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Keep Canberra Open campaigners remain wary

By Charlotte Harper - 27 July 2016 10

Keep Canberra Open

Keep Canberra Open, a campaign to “save Canberra’s nightlife”, has been successful in its bid to prevent the ACT Government from introducing legislation that would enforce changes to opening hours for nightclubs and bars, but organisers are concerned the reprieve may be a temporary one.

The campaign, which has actively encouraged young Canberrans to enrol to vote ahead of the October ACT election, has more than 4800 supporters on Facebook, and in excess of 7300 signatories to a petition to be submitted to the Speaker of the ACT Legislative Assembly.

Its spokesman is Ryan Sabet, a co-owner of the Mr Wolf and Academy nightclubs, and it was inspired by the April revelation that the ACT Government was considering legislating for earlier closing times and/or hikes in fees for establishments remaining open in the early hours of the morning after the measures were recommended in a white paper on liquor reform.

Keep Canberra Open’s activities were due to reach a crescendo this Saturday, with a rally in Garema Place scheduled for noon ahead of the potential introduction of legislation designed to address alcohol-related violence to the Assembly on Monday, but last night Chief Minister Andrew Barr and Attorney-General Simon Corbell issued a statement ruling out changes to rules around last drinks of closing times.

“After careful consideration of options in the Liquor White Paper and taking into account the broad range of community views, the Government has determined to rule out making changes to rules around last drinks or closing times,” they wrote.

“[The Government] will proceed with a range of reforms to the Liquor Act later this year, but they will not include changes to opening hours. The proposal to have a changed fee structure for the small number of venues that stay open past 3am will also not progress.”

The pair said the Government will continue to develop legislation for introduction later this year to make it easier for bars and clubs to run events and that new legal definitions will be developed to make it easier to deal with people who are intoxicated.

Opposition Leader Jeremy Hanson, who was opposed to the proposed measures from the start, reckons the Government has made the decision in reaction to the community outcry.

“It’s an 11th hour back flip in the lead up to the election and I think we’ll see more of this as the government tries to shut down dissent in the lead up to October,” the Liberals leader said.

He said earlier this year that the Liberals would not raise fees for bars and nightclubs unnecessarily.

“[We] will instead support better enforcement measures and work cooperatively with police, venues and the public to keep Canberra open and keep Canberra safe.”

Yesterday ACT Greens MLA Shane Rattenbury revealed he was opposed to the contentious aspects of the legislation, meaning Labor lacked the numbers to get the measures passed in the Assembly.

“I don’t think 3am last drinks, through dramatically increased license fees for venues serving drinks after 3am, is the right step for our city at this stage,” he said.

“It would shut down opportunities for nightlife and entertainment in Canberra when in fact we should be moving in the other direction – growing and developing Canberra’s nightlife into something more diverse, vibrant and exciting.”

Mr Rattenbury said the Greens would support other initiatives to address alcohol-related harms and improve late-time culture including licence reforms to encourage smaller bars, restaurants and live music to thrive in Canberra; a night time “mayor” or “commissioner” to promote night culture and work with business and residents and Government; improving obligations on venues to serve alcohol responsibly and mitigate problem drinking; and responding to large volume alcohol sales that occur in off-licence premises, especially in problem areas.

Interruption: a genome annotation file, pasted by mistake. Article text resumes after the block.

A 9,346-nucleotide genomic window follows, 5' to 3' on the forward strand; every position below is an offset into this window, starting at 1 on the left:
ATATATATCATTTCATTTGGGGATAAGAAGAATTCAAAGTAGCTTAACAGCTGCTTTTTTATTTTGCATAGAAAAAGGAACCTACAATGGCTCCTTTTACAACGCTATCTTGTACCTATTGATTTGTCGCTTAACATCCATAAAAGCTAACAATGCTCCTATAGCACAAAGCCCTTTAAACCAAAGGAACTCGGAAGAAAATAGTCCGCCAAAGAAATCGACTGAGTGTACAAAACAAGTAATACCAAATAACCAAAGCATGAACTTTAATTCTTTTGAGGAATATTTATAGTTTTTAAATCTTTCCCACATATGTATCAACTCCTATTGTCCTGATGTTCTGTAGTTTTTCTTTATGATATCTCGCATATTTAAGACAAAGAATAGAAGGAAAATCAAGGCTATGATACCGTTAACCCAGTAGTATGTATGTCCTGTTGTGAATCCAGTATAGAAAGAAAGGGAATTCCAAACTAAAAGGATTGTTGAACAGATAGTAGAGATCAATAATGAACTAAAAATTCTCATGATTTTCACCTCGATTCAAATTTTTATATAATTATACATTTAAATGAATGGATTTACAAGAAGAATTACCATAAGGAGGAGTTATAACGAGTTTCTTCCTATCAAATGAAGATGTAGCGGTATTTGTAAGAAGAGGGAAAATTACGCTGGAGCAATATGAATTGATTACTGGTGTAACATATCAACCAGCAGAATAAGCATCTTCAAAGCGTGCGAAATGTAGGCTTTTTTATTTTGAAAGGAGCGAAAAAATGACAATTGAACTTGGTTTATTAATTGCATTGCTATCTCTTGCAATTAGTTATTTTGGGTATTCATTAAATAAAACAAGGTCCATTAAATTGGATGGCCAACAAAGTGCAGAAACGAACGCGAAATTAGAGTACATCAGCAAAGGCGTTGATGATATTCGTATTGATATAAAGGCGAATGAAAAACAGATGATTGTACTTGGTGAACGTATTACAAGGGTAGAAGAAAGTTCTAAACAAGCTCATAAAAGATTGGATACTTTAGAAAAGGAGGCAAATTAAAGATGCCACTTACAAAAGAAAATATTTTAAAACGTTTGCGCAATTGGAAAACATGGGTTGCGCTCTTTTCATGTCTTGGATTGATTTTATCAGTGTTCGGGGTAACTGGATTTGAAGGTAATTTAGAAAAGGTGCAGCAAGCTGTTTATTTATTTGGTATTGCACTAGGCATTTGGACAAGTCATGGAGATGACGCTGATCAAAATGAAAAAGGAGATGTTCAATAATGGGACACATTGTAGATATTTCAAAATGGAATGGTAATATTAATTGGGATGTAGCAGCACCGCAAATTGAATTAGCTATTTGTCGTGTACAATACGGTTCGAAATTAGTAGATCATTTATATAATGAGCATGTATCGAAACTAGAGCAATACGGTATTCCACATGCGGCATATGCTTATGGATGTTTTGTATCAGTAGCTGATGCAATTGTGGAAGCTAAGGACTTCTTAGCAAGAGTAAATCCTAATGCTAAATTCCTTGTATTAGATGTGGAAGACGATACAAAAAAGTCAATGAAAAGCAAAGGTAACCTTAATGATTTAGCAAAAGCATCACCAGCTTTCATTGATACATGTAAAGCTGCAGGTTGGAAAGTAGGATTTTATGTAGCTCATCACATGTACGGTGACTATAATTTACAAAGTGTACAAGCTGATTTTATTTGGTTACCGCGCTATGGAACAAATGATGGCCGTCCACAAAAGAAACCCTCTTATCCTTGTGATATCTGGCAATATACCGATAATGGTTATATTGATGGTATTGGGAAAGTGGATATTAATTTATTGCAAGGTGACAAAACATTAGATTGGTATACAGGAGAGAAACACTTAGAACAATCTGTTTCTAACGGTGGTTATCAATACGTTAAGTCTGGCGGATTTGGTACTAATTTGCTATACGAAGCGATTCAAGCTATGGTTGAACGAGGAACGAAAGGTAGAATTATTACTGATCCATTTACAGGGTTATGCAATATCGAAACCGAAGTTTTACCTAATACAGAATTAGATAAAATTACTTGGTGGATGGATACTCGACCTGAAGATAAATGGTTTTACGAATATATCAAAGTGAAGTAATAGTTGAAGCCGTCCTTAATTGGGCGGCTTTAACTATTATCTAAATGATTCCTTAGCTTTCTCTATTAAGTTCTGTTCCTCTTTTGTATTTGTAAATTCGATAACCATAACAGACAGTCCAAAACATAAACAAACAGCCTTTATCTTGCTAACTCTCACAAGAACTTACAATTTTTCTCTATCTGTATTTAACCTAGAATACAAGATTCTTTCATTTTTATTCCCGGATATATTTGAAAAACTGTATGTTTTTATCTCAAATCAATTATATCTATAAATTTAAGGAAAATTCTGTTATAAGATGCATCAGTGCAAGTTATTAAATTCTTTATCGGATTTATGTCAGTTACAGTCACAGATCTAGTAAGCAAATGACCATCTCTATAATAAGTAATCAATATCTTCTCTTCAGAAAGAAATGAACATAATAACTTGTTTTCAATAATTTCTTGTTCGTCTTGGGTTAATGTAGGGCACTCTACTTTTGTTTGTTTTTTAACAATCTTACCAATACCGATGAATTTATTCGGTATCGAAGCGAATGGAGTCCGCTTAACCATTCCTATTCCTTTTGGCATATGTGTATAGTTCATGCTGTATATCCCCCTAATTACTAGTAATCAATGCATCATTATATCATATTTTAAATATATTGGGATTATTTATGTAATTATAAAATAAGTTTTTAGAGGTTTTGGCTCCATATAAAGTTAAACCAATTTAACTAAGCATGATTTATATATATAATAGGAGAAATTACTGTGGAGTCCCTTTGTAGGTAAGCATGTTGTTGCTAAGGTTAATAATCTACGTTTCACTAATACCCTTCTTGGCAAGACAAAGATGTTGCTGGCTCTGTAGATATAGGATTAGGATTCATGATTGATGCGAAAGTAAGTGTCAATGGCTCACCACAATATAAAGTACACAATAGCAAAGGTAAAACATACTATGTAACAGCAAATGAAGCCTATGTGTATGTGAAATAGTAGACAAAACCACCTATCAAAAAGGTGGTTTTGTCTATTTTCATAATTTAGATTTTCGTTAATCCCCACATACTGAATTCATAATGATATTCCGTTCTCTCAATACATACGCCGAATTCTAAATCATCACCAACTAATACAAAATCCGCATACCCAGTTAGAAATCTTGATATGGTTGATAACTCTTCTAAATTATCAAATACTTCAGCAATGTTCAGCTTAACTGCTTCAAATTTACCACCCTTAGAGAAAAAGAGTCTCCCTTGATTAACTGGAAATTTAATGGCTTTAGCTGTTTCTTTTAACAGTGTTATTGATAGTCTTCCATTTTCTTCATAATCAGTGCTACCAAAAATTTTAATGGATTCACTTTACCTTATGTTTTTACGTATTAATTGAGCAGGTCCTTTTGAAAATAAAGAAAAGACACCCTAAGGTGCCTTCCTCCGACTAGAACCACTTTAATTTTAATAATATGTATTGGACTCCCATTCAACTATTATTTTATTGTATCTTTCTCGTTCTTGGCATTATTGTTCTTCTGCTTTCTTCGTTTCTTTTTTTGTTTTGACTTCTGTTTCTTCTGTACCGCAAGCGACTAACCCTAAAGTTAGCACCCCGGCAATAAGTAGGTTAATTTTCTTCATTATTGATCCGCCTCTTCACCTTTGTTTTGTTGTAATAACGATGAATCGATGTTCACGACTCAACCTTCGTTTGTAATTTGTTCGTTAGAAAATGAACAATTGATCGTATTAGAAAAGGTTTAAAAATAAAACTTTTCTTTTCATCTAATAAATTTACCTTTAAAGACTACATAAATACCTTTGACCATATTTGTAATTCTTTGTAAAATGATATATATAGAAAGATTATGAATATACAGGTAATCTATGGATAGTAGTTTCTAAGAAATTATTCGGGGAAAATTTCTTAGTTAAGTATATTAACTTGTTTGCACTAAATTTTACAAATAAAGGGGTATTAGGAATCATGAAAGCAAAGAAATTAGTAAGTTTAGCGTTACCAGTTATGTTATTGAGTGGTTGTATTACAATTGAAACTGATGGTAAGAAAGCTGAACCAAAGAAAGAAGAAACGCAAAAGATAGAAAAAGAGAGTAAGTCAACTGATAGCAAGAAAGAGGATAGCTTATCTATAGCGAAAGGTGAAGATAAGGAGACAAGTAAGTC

The rally on Saturday will likely be a smaller affair now, though organisers plan to go ahead with it, concerned that the Government may have simply postponed their plans.

“Keep Canberra Open supporters must remain vigilant as the Government has ‘put off’ but NOT ABANDONED making a decision on last drinks or closing times until after the election,” organisers wrote on Facebook last night.

“We must continue with our Rally until the point the Government makes it clear what changes it will implement if it were to be re-elected.”

Mr Hanson will address the rally. Mr Rattenbury will also be in attendance.

Organisers will present the Government with a “Positive Late Night Economy Policy Paper” ahead of the event. They want to see improved consultation and licensing legislation more like that in force in Melbourne than in Sydney, where the so-called lock-out laws have led to several establishments closing down.

The Keep Canberra Open campaigners are supportive of legislation to reduce the risk of violence but, in the words of their petition, “not at the cost of a vibrant part of our culture especial when the proposed legislation will not adequately resolve the issue”.

“We demand smarter solutions — a holistic and lateral approach to preventing assaults which examines transport, CCTV, tougher sentencing, density and diversity of licensed premises, venue management, culture as a placating tool and the tendency towards violence among certain groups of individuals.”

Mr Corbell said addressing alcohol-fuelled violence remained a priority for the Government.

“The Government is committed to continuing to work with key stakeholders to develop a broad consensus around reforms needed and measures that will work in Canberra to reduce alcohol-related violence,” he said.

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10 Responses to
Keep Canberra Open campaigners remain wary
chewy14 10:42 am 01 Aug 16

Charlotte Harper said :

A tale of two cities:

Sydney: A weekend rally demanding the Federal Government extend the royal commission into youth detention Australia wide.

Canberra: A weekend rally demanding the Government allow us to continue getting pissed until 5am on the weekends.